Religion/government are violent, authoritarian/fear based. No one would dispute that. But voluntary exchange of goods/services, i.e., market, is their opposite. Is fraud/violence an essential component of the market? No. Is it found in some market transactions? Yes. Can government exist without violence or threat thereof? No. Can the market exist without violence or fraud? Yes, in fact the most successful markets are founded on the principle of voluntary interaction. This is the natural, default social system. Why? Because humanity does not prosper by force, it is reason that makes humankind successful. Take away reason, substitute brute force, and species suicide would result. We have always had a mixture of both reason and force. Technology and science are the products of reason. War, poverty, and crime are the product of brute force.

          • jeff4justice

            Thanks for the insights but I don’t see that as an answer. You’ve re-explained what we both know: statism is bad – we agree on that.

            So why then do we need more in-effect rulers in the form of employers, arbitrators, and land owners who create rules? Why not work to emancipate from all of the 3 fear-based systems of control? Why would you want an imaginary money system of any kinds as opposed to becoming as utmost self-sufficient as possible and voluntarily sharing with your neighbors as you already do with your (if applicable) kids, lover, parents, and some friends? Once people can coexist peacefully without the obstruction of wannabe supremacist nonsense then people will be able to simply look out for one another and empower one another voluntarily – not by force but voluntarily by logic.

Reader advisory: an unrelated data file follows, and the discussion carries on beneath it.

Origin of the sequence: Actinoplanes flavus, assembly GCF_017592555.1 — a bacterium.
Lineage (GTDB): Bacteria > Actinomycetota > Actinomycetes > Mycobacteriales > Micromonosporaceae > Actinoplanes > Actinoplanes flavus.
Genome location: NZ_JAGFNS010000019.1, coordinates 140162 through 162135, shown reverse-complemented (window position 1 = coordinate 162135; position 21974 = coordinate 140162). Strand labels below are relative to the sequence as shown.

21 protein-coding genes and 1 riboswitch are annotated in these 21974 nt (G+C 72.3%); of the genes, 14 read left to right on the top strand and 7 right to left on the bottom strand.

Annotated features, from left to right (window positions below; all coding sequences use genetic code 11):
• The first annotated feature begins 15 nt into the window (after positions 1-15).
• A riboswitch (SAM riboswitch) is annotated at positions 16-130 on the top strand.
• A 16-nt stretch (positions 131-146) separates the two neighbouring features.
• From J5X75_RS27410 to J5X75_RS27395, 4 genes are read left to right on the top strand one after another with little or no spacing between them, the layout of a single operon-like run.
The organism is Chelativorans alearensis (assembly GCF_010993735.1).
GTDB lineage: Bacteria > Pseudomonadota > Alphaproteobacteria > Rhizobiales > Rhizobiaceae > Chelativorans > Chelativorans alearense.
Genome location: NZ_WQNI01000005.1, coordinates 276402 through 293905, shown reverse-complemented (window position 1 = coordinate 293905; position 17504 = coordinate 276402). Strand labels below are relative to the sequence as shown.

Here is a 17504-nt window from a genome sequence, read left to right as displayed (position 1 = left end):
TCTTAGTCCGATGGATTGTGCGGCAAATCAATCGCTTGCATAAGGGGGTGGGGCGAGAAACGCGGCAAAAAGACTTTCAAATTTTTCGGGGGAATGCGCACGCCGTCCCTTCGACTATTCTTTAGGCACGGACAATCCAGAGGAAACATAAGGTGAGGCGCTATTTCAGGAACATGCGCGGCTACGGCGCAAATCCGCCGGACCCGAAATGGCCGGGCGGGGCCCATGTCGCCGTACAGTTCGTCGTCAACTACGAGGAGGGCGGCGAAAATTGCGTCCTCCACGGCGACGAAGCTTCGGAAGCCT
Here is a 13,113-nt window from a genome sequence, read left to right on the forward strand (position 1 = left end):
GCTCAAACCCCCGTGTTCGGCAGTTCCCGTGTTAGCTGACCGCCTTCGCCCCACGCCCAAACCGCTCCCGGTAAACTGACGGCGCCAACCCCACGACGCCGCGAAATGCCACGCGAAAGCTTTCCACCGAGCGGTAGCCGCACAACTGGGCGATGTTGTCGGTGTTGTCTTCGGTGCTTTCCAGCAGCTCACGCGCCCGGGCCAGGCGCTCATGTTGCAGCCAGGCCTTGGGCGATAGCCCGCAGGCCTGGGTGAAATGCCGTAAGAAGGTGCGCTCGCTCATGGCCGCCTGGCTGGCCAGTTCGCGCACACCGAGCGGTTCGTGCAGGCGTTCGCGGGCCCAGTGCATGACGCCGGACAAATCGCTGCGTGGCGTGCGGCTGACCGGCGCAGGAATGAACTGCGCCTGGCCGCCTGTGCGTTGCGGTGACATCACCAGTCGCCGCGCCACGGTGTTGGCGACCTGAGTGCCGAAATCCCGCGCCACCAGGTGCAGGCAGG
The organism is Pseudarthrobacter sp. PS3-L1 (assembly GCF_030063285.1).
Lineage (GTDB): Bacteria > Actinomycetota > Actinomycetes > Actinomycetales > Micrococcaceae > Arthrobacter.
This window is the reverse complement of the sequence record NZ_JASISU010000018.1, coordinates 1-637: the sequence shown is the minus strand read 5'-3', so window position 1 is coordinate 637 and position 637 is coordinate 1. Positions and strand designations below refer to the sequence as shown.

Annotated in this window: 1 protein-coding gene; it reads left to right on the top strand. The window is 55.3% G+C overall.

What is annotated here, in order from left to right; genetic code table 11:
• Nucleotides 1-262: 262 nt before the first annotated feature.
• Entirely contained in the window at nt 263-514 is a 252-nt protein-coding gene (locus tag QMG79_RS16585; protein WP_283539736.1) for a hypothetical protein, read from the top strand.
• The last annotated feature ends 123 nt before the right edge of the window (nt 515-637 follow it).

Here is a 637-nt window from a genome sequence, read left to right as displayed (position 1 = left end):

Hmmmm. I can site here and play imaginary money games like Monopoly or Bitcoin or I can go attain skills to become self-sufficient.

            “Can the market exist without violence or fraud? Yes” How so? I am guessing you believe in property ownership? How does one own land as property without aggression upon others?

          • Don Duncan

            How is property aggression? We own ourselves, our thoughts, actions, and by extension what we create with our mind. When we mix these with the land we need not aggress. Everybody has to occupy some space. Two can’t occupy the same space at the same time. Are they both aggressing? Or just the first one to get there? If you claim the land is owned by everyone, that is the same as saying no ownership exists, and the tragedy of the commons always results.

          • jeff4justice

            A question to a question is not an answer : )

          • Don Duncan

            My questioning your question was a challenge to your hidden assumption contained therein. If you had read past it, you would have your answer. For example, the collectivist slogan: “All property is theft” is contradictory. No property, no theft. One cannot steal what is not owned. Got another cute non-responsive reply?